Wisconsin Republican would sign on to bill to nullify Trump tariffs

Wisconsin Republican would sign on to bill to nullify Trump tariffs
© Greg Nash

Sen. Ron JohnsonRonald (Ron) Harold JohnsonSenate probes FBI's heavy-handed use of redactions to obstruct congressional investigators Hillicon Valley: DHS gets new cyber chief | White House warns lawmakers not to block ZTE deal | White nationalists find home on Google Plus | Comcast outbids Disney for Fox | Anticipation builds for report on FBI Clinton probe Graham jokes about Corker: GOP would have to be organized to be a cult MORE (R-Wis.) said on Sunday that he would support a bill that would nullify President TrumpDonald John TrumpConservatives express concern over House GOP immigration bill Poll: McSally holds 14-point lead in Arizona GOP Senate primary Trump defends Nielsen amid criticism over family separations MORE’s recently announced tariffs, but doubts such legislation would pass.

“I would, but I doubt it would have any chance of passing or, even if it passed, that we would have the votes to override the veto,” Johnson told CNN’s “State of the Union” when asked about supporting legislation to nullify the tariffs.

Sen. Jeff FlakeJeffrey (Jeff) Lane FlakePoll: McSally holds 14-point lead in Arizona GOP Senate primary GOP senators introduce bill to prevent family separations at border McCain, Coons: Trump should withdraw controversial refugee nominee MORE (R-Ariz.) said last week that he will introduce legislation that would revoke Trump’s steel and aluminum tariffs.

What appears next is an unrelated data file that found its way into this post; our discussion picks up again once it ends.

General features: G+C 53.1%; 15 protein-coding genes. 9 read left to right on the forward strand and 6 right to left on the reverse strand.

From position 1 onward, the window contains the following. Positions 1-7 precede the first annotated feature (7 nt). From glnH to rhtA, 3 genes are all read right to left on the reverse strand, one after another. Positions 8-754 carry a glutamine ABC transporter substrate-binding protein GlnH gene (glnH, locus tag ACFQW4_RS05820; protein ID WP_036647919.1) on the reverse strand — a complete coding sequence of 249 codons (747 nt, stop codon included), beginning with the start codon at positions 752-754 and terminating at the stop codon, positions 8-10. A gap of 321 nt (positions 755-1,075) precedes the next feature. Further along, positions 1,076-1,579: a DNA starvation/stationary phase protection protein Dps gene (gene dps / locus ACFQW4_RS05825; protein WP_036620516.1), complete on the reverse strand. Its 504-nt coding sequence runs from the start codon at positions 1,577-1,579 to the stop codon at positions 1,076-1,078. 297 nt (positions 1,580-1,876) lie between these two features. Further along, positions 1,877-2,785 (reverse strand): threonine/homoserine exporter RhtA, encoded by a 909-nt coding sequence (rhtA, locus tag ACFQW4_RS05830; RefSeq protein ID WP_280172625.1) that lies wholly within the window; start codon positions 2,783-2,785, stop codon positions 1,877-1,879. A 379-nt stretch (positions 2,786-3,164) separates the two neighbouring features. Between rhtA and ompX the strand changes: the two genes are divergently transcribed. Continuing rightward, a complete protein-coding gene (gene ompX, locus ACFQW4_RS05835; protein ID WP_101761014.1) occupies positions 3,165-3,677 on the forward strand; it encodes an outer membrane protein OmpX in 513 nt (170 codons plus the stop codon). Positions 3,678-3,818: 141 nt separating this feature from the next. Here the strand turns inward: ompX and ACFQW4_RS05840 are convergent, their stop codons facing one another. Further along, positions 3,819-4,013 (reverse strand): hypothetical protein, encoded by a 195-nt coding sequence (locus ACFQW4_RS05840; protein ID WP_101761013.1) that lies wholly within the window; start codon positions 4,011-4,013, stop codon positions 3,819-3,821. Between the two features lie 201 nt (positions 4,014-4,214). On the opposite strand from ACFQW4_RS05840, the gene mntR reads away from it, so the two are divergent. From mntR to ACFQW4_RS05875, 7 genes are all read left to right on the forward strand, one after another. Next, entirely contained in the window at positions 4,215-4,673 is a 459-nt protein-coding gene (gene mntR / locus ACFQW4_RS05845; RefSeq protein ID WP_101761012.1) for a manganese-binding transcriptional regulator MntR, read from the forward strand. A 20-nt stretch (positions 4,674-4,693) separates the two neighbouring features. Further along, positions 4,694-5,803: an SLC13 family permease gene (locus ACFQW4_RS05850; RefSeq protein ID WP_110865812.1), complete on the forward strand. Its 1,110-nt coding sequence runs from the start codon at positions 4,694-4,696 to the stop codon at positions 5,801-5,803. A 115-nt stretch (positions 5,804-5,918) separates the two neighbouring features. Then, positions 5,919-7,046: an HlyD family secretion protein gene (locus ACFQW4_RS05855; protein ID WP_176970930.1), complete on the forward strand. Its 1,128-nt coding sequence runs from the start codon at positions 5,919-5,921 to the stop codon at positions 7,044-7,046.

Johnson on Sunday noted that people in his home state of Wisconsin were becoming more confident in the economy because of Trump's recent moves to reduce regulations.

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We made American businesses more competitive.  We gave real tax cuts to Wisconsinites and Americans,” Johnson said. “There's really growing level of optimism because we're returning certainty to the American and Wisconsin economy.”

The senator said, however, that the tariffs and talk of ending the North American Free Trade Agreement (NAFTA) have made people uncertain about their economic future.

“And the talk of canceling NAFTA and now imposing these steel tariffs have just interjected uncertainty into the economy, where it just wasn't necessary,” Johnson said. "So, I'm really concerned that this is counterproductive, as well as you could really result in retaliatory actions by our trade partners.”

Trump announced last Thursday that he would be placing a 25 percent tariff on imported steel and a 10 percent tariff on imported aluminum.

Mexico, Canada and Australia have been exempted from the tariffs and Trump has signaled that exemptions might be available to other nations.